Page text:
Following the loss to the Rangers on Thursday night, the Oilers appear to be shaking up their forward line combinations. Prior to the game, I had looked into how the four most common lines have done thus far and found that three of the four lines have actually done reasonably well together when looking at possession and expected goals. Draisaitl's line with Maroon and Puljujarvi was the one that I thought would show poorly in my analysis, but it appears that they have had some bad luck finishing their chances and should be expected to bounce back. Looks like the team is making changes regardless.
Pouliot-RNH-Puljujarvi, Maroon-McDavid-Eberle, Lucic-Draisaitl-Kassian, Lander-Letestu-Pitlick/Slepyshev— Bob Stauffer (@Bob_Stauffer) November 4, 2016
One thing I like to do periodically through a season is see how each defenceman has done with each of the forwards when it comes to their share of total shot attempts (i.e., Corsi For percentage, CF%). This is just a quick way to see if there are any patterns and any areas for concern when it comes to player deployment.
What we know from the first 11 games is that McDavid's line and Draisaitl's line have been getting the bulk of the offensive zone starts, with Nugent-Hopkins and Letestu's lines starting more often in their own zone. We also know that RNH is getting hard matched by the coaching staff against the opposing team's top lines, which makes sense considering his experience in that role, and his good two-way game. So what I'm expecting when I do this exercise at this point of the season is to see the defencemen post average to above-average possession numbers with the McDavid and Draisaitl lines. And below-average possession numbers with Nugent-Hopkins and Letestu lines. Here's how things have looked as of today.
What I've done here is highlight the Corsi For percentages that are above 47.3%, the team's current CF%, in blue. And any Corsi For percentages that are below 47.3% are orange. There are percentages well above or well below that team possession number, but for this exercise I'm only interested in which combinations are above or below. (Source: Hockey Analysis)
It should come as no surprise that every defenceman posts a CF% above the team average when they're with McDavid and his line. What's troubling, however, is that not even McDavid can get the CF% of the Russell/Sekera pairing above 50%. On top of that, they duo are posting below team average possession numbers with the rest of the forwards, something that cannot be happening for your second pairing. Considering the history of Russell, that shouldn't be totally surprising. It'll be interesting to see if he does get pulled away from Sekera and placed in an even more sheltered role going forward.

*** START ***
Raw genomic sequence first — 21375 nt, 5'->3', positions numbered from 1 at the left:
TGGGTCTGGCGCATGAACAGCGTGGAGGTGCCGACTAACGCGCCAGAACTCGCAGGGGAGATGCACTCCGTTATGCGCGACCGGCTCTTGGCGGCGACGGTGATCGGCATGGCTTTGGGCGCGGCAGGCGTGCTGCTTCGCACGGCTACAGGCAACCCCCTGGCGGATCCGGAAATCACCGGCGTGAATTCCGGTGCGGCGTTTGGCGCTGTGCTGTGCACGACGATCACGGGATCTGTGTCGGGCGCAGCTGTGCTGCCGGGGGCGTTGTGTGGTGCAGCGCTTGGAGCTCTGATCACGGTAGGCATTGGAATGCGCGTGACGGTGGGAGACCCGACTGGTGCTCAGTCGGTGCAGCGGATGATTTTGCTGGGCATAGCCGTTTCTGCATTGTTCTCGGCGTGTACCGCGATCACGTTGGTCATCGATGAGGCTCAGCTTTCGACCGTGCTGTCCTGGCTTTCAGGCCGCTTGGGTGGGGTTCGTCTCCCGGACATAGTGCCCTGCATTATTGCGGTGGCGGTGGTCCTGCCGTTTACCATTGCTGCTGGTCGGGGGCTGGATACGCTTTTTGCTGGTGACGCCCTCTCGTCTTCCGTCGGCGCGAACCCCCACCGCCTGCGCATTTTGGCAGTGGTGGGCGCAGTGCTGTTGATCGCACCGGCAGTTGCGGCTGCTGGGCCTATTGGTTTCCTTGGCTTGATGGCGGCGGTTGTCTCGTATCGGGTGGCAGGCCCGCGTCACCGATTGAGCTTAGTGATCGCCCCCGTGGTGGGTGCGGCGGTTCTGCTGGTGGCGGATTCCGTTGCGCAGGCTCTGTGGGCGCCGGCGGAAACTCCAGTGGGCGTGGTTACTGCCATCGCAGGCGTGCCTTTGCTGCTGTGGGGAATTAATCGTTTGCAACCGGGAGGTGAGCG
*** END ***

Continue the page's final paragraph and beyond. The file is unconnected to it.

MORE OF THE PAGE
Nugent-Hopkins, Pouliot and Kassian are taking on tougher competition, so their numbers do take a hit. Yet they're still posting okay numbers with young Nurse and Gryba. The Oilers are doing the right thing limiting Nurse's minutes, and it'll be ideal to keep him in that role for the rest of the season. It just would not surprise me if the coaching staff elevates him into a top four role if Russell continues his poor play or if one of the top four defencemen get hurt.
Because Puljujarvi is a raw rookie and Draisaitl is in his second year, the coaching staff has done a nice job sheltering this line and providing them with plenty of offensive opportunities. I was expecting their possession numbers to be stronger because of that, but it appears that they only do well with Klefbom and Larsson, who they have spent the least amount of ice time with among defencemen. It would be ideal to have Draisaitl spend more time with Klefbom/Larsson, but this pairing is needed more often in their own zone, where Draisaitl is being kept away from. This is again where that second pairing of Russell/Sekera should be a good fit, but for whatever reason, maybe it's the two left handed shots from the point, it hasn't worked out.
And lastly, we have the fourth line, which doesn't appear to be getting anything done. Not only are they posting numbers less than the team CF% of 47.3, but they're also well below that hovering in the 30% range. You could make the case that they're getting a lot of defensive zone starts, and they have produced in recent games. But using possession numbers, which are good predictors of future success, we can assume whatever they're producing is not sustainable. The team definitely needs to consider making some changes to this fourth line by either bringing in someone like Khaira, who is producing well at the AHL level, or shuffling the lines to bring in more skill.
It'll be interesting to see if the Oilers actually go with the new line combinations and how long it will last for. Moving Puljujarvi on to Nugent-Hopkins' line is somewhat risky as the young rookie will be playing against the other team's top line and won't have as many offensive zone opportunities. Moving Maroon up with McDavid and Eberle should be alright, and they did produce together at the end of last season. Their issue, however, was less than stellar possession numbers, offset by an abnormally high PDO, hovering around 107.
It'l also be interesting to see how the trio of Draisaitl, Kassian and Lucic are deployed by the coaching staff. None of them are strong puck carriers or have a lot of speed, so I'd imagine they'd have more starts outside of the defensive zone. And what the team is expecting from their depth line, which will go unchanged, is beyond me. At the end of the day, the team can shuffle the forward lines as much as they want, they aren't the issue. In my opinion, the problem lies in their defence pairings, especially their second pairing of Russell and Sekera, who have struggled in every situation.